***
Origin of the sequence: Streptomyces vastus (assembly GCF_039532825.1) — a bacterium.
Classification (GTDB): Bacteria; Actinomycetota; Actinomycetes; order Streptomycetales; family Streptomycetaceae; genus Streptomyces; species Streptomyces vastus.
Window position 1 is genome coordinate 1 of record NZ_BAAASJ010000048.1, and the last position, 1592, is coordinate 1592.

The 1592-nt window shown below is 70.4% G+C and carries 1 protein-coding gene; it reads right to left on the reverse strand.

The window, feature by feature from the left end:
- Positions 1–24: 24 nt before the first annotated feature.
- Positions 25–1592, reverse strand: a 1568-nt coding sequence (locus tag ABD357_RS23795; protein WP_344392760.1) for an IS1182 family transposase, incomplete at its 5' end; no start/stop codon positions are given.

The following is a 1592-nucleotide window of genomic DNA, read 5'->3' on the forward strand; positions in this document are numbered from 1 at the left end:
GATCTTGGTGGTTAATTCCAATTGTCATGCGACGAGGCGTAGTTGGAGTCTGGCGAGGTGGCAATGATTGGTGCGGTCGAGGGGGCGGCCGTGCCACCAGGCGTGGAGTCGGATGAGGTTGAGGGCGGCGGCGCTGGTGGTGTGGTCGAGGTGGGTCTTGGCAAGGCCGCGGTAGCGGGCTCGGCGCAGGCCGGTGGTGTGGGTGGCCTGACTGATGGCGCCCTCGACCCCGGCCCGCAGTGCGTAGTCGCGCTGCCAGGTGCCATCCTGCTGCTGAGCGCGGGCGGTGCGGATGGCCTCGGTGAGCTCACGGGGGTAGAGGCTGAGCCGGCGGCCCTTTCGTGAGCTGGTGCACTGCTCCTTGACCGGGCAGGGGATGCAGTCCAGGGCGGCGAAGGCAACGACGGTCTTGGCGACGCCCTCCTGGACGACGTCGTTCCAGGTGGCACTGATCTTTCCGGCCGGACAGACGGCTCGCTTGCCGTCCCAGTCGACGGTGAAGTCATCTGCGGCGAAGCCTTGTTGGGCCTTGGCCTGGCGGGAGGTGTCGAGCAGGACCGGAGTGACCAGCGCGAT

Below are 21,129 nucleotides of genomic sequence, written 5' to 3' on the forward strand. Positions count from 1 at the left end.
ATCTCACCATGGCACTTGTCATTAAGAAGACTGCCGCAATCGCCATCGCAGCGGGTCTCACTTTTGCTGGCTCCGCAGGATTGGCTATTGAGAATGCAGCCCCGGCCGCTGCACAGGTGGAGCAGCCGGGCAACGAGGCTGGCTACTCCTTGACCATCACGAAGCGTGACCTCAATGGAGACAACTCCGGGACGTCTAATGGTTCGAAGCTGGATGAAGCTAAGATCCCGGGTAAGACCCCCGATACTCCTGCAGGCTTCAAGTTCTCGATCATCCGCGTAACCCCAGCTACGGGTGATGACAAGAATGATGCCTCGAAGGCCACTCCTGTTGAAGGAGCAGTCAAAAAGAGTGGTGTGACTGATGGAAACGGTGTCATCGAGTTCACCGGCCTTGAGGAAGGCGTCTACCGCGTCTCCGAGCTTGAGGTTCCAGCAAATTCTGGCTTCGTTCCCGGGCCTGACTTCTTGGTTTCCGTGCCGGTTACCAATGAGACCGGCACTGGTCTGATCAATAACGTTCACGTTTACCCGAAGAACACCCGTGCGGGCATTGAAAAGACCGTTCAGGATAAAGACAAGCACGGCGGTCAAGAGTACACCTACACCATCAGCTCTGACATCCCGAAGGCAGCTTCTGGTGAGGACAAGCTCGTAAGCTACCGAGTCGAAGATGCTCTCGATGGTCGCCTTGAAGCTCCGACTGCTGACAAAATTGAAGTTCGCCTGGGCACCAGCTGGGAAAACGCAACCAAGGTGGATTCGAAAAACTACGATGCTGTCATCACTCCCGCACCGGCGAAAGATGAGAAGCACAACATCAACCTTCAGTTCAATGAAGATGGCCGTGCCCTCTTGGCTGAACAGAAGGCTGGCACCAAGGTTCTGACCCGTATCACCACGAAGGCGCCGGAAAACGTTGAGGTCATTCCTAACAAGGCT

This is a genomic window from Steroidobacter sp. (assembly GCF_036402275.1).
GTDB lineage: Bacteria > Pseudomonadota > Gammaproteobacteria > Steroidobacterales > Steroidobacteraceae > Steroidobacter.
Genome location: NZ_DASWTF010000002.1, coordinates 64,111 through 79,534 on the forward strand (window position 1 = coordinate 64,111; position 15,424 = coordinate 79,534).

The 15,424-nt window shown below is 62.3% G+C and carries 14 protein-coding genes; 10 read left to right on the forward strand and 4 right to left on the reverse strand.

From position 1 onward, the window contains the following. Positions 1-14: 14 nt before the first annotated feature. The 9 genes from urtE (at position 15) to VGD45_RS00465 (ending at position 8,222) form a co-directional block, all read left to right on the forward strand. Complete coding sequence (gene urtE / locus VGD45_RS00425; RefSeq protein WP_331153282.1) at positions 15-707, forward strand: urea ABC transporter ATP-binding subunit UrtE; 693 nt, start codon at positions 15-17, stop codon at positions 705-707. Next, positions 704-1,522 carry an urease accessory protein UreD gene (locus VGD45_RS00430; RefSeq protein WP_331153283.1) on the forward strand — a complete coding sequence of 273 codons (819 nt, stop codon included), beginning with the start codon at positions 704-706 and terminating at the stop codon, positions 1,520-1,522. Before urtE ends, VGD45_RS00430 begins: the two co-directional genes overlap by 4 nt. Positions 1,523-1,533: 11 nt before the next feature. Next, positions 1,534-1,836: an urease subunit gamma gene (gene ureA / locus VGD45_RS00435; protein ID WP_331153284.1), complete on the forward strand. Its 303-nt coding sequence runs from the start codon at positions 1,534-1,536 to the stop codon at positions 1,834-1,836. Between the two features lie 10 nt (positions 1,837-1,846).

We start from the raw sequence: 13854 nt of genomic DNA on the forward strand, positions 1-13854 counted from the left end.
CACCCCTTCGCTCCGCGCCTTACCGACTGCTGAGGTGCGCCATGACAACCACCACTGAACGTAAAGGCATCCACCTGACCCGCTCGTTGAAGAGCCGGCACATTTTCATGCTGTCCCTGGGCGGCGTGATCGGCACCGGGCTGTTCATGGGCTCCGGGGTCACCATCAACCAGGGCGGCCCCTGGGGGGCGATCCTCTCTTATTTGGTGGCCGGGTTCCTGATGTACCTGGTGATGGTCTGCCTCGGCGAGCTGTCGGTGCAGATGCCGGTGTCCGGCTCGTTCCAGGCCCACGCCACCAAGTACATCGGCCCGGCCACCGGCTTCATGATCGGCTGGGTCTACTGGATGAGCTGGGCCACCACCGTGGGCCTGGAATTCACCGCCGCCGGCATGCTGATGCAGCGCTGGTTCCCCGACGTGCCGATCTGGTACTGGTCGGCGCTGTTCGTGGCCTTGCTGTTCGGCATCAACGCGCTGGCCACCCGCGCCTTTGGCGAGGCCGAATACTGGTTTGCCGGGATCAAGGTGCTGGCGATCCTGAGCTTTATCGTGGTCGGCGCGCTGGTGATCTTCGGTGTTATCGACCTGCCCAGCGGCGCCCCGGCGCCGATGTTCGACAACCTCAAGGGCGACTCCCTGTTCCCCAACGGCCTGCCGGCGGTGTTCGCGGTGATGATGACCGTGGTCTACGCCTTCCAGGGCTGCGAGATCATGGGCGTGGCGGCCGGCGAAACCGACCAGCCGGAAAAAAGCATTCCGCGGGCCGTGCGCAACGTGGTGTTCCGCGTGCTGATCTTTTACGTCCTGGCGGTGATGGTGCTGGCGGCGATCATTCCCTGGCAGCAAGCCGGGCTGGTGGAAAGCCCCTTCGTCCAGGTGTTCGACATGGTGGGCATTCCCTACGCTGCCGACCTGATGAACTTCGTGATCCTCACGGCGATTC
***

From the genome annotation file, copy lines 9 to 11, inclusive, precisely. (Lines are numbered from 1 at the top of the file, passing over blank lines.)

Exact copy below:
GATCTTGGTGGTTAATTCCAATTGTCATGCGACGAGGCGTAGTTGGAGTCTGGCGAGGTGGCAATGATTGGTGCGGTCGAGGGGGCGGCCGTGCCACCAGGCGTGGAGTCGGATGAGGTTGAGGGCGGCGGCGCTGGTGGTGTGGTCGAGGTGGGTCTTGGCAAGGCCGCGGTAGCGGGCTCGGCGCAGGCCGGTGGTGTGGGTGGCCTGACTGATGGCGCCCTCGACCCCGGCCCGCAGTGCGTAGTCGCGCTGCCAGGTGCCATCCTGCTGCTGAGCGCGGGCGGTGCGGATGGCCTCGGTGAGCTCACGGGGGTAGAGGCTGAGCCGGCGGCCCTTTCGTGAGCTGGTGCACTGCTCCTTGACCGGGCAGGGGATGCAGTCCAGGGCGGCGAAGGCAACGACGGTCTTGGCGACGCCCTCCTGGACGACGTCGTTCCAGGTGGCACTGATCTTTCCGGCCGGACAGACGGCTCGCTTGCCGTCCCAGTCGACGGTGAAGTCATCTGCGGCGAAGCCTTGTTGGGCCTTGGCCTGGCGGGAGGTGTCGAGCAGGACCGGAGTGACCAGCGCGAT

Below are 21,129 nucleotides of genomic sequence, written 5' to 3' on the forward strand. Positions count from 1 at the left end.
ATCTCACCATGGCACTTGTCATTAAGAAGACTGCCGCAATCGCCATCGCAGCGGGTCTCACTTTTGCTGGCTCCGCAGGATTGGCTATTGAGAATGCAGCCCCGGCCGCTGCACAGGTGGAGCAGCCGGGCAACGAGGCTGGCTACTCCTTGACCATCACGAAGCGTGACCTCAATGGAGACAACTCCGGGACGTCTAATGGTTCGAAGCTGGATGAAGCTAAGATCCCGGGTAAGACCCCCGATACTCCTGCAGGCTTCAAGTTCTCGATCATCCGCGTAACCCCAGCTACGGGTGATGACAAGAATGATGCCTCGAAGGCCACTCCTGTTGAAGGAGCAGTCAAAAAGAGTGGTGTGACTGATGGAAACGGTGTCATCGAGTTCACCGGCCTTGAGGAAGGCGTCTACCGCGTCTCCGAGCTTGAGGTTCCAGCAAATTCTGGCTTCGTTCCCGGGCCTGACTTCTTGGTTTCCGTGCCGGTTACCAATGAGACCGGCACTGGTCTGATCAATAACGTTCACGTTTACCCGAAGAACACCCGTGCGGGCATTGAAAAGACCGTTCAGGATAAAGACAAGCACGGCGGTCAAGAGTACACCTACACCATCAGCTCTGACATCCCGAAGGCAGCTTCTGGTGAGGACAAGCTCGTAAGCTACCGAGTCGAAGATGCTCTCGATGGTCGCCTTGAAGCTCCGACTGCTGACAAAATTGAAGTTCGCCTGGGCACCAGCTGGGAAAACGCAACCAAGGTGGATTCGAAAAACTACGATGCTGTCATCACTCCCGCACCGGCGAAAGATGAGAAGCACAACATCAACCTTCAGTTCAATGAAGATGGCCGTGCCCTCTTGGCTGAACAGAAGGCTGGCACCAAGGTTCTGACCCGTATCACCACGAAGGCGCCGGAAAACGTTGAGGTCATTCCTAACAAGGCT